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Remember Greece?

He wondered if he did not want to take possession of what she knew, more by forgetting than by remembering. But forgetting… It was necessary that he, too, enter into forgetting.

                      Maurice Blanchot, Awaiting Oblivion 

Some twenty years ago, I remember taking a night stroll with my favourite uncle, an anarchist ideologue. It was a time of great prosperity; Greece had never felt wealthier. Gone was the civil war, the junta and the early populist socialism. The left-wing terrorists of 17th of December were about to be arrested and brought to justice. My dad’s middle-class colleagues had become big names in the press industry. They’d bought houses, opened boutiques for their provincial wives and placed large photographs of their spoiled brats in shiny golden frames. As we walked home, my uncle suddenly stopped.

“You know what the problem is?” He said. “People have forgotten. They have forgotten everything this country went through.”

Yet today stripped of materialistic barriers, the memory of middle-class Greeks has finally awakened. In the midst of the financial crisis, they suddenly remember the glorious heroes of the Greek revolution, the nationalist government before World War II, the heroic battles against the Italians in the Albanian mountains, the civil war, the military junta and the student insurrection that overthrew it. They remember Aris Velouchiotis, the heroic captain of the guerilla Greek Liberation Army, dictator Papadopoulos and his April 21st regime, Karamanlis and Papandreou (those “great” political men of the post-junta era).

With the media spewing national history around the clock, everyone – from extreme right fascists to the radical left dreamers and even up to the puppet coalition government – is speaking in the name of the dead. Packaging history in portions fit for an empty consciousness, feeding voters with the sweet fruit of recollection; platonic reflexes to the painful stimulus of aporia[i] escaping the fear of an oblivious present by digging up, disjoining, dislocating and disseminating the past.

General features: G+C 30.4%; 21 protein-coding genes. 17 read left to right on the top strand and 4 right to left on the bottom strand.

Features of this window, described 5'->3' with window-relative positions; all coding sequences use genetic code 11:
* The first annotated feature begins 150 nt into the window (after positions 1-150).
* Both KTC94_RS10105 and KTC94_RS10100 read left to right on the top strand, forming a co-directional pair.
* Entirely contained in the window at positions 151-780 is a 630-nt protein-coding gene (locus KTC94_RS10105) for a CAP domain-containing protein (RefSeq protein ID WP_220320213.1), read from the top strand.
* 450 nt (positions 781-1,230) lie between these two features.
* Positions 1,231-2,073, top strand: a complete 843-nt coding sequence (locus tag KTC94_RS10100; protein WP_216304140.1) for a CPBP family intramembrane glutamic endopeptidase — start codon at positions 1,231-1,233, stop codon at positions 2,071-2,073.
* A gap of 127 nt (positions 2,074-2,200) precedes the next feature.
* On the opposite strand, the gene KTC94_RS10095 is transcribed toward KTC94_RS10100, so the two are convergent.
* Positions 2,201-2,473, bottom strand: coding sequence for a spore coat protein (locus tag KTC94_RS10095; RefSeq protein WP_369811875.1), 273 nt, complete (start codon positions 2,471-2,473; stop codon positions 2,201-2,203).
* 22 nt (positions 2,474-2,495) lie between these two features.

We never allowed for a present deprived of mnemonic foundations. We took great precautions to relate oblivion to animal life, madness, immorality or even alienation. However, all philosophical legitimizations aside, our inclination to memory seems to be upheld by something as instinctual as what we once named as oblivion. Up to our necks in debt, our tongues coated in spleen: hysterical, suicidal and delusional, we Greeks remember as if we are forgetting.

I remember taking a second glance at my uncle. I saw a petty bourgeois high school teacher with a bad conscience. Absent from all those things he claimed “we” had forgotten, utterly incapable of dealing with the present.

But I have recently heard that we are all Greeks. So we remember Weimar, as we remembered 1789 when watching Tahrir Square from a little live-stream square placed on the square of our laptop screens. The hypocrisy of the évènement being its own announcement, we have materialized the kingdom of forms so cunningly, we can afford the luxury to think that it is still all about us.

What were we re-living through the Occupy Wall Street movement or the Syntagma Square riots? Something reminded us of something else: some place we had not been, of some conjuncture that someone mentioned sometime ago. While Marx spoke of class-consciousness, we strive to retain a Marxist-consciousness of different shapes and sizes. But, in contrast to the essential deprivations of the proletariat class, the class to which all of us belong has things lose: cars, houses, laptops, degrees.